The man who is accused of shooting and killing 19-year-old Renisha McBride says he was afraid for his life …and that he shot her in the face “accidentally” with his 12-gauge shotgun.
Sounds painfully familiar. Didn’t George Zimmerman say the same thing when he shot Trayvon Martin? And the police officer who shot Jonathan Ferrell – didn’t he say he was afraid, which was why he pumped 10 bullets into Ferrell after having shot at him 12 times? What
What is clear is that it is dangerous to be black in America. Because black people have been criminalized and objectified, it is easy for a police officer or citizen or vigilante to claim that the killing of any given black person was “justified,” and that the shooting happened because the shooter …was in fear of his life.
Whenever I am in a strange neighborhood which also happens to be predominantly white, I am nervous. If I have to pull into someone’s driveway to turn around, again, I am nervous. I realize that fear and racism, mixed together, make for deadly consequences. There has been, says Ruby Sales, founder and director of the SpiritHouse Project, a “rampant return of white vigilante violence that has resulted in black bodies being thought of as disposable and black people thought of as human waste.” Instinctively, I know that that feeling is pervasive, and I have seen black people try unsuccessfully to defend themselves or loved ones in cases where there has been a tragic shooting.
Nobody listens to or believes the black accused.
In New York just this week, a 20-year old black male was released from prison after he had been accused of , tried, and convicted for a robbery. From the moment he was “snatched” off the streets in the Bronx, where Kalief Browder was walking home from a party, he protested his innocence …but nobody listened to him. Nearly in tears, he told reporters that he had missed his last years of high school, his graduation and momentous events in his life. In his face there is still a look of shocked and pained incredulity. (http://abclocal.go.com/wabc/story?section=news%2Finvestigators&id=9317078)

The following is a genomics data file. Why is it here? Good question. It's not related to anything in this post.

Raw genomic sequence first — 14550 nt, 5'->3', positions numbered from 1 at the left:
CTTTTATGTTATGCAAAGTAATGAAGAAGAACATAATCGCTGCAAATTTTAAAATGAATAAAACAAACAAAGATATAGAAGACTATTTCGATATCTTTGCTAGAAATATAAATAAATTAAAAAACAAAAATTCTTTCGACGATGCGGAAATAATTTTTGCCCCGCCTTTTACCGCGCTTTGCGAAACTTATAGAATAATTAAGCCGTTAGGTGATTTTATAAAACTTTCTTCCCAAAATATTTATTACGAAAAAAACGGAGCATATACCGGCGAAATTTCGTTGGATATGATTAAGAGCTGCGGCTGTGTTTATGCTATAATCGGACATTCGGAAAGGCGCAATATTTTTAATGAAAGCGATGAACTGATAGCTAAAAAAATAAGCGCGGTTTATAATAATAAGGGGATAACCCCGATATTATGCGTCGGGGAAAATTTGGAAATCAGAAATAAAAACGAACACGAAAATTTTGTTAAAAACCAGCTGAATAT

Somebody needs to say something. I mean, not just somebody, but a lot of somebodies, black parents and relatives who are, as Fannie Lou Hamer said, are “sick and tired of being sick and tired.” The late Gordon Cosby, pastor of Church of the Savior, remembers Sales, would say today, in light of the shootings and killings that are happening at the hands of police and vigilantes, that it is not enough to be outraged. People who care, Cosby would say, would be “compelled to change” what is going on.
The question is, “how does one change something that is so completely systemic, insidious and basically ignored by “the law?” How does one change something that “the law,” in fact, seems to implicitly support? It seems part and parcel of the same attitude that accepts violence in black neighborhoods and schools, even as children are gunned down, without a word, and, in fact, assists in the criminalization of even the youngest students by arresting kids for things that used to get kids sent to the principal’s office.
Change can only come if those who are outraged speak up and speak out, making more and more people aware of what is going on. Onie Johns, the founder of The Caritas Village in Memphis, Tennessee, has set up a “ministry of presence” there. She moved from the comfort of the suburbs to a house in the inner city where she sees and lives how “the least of these” lives daily. The mission of Caritas is to “break down the walls of hostility between the races and build bridges of love and trust between the rich and those made poor.”
Such a “ministry of presence,” practiced by those who are content and willing to accept the outlandish story of the man who allegedly shot Renisha McBride in the face, might help cut down this senseless, cruel and racist trend – and far too frequent trend – of fearing for one’s life when a black person is in distress, seeking help. It might make people show compassion and concern, instead of cruelty and viciousness, supported by that fear.
Black parents know the drill in teaching their kids how to interact with a police officer, should he or she ever be stopped. Funny, we haven’t so much given the same drill, instruction on how to act when confronted by a vigilante, or what to do if they get into trouble and need help if they are in a white neighborhood. We haven’t been teaching our kids on how to act, live and survive in a world where, apparently, far too many people look at us as “the boogie man.”
Perhaps we ought to begin. I am so tired of white people being afraid of black people …just because we’re black.
A candid observation …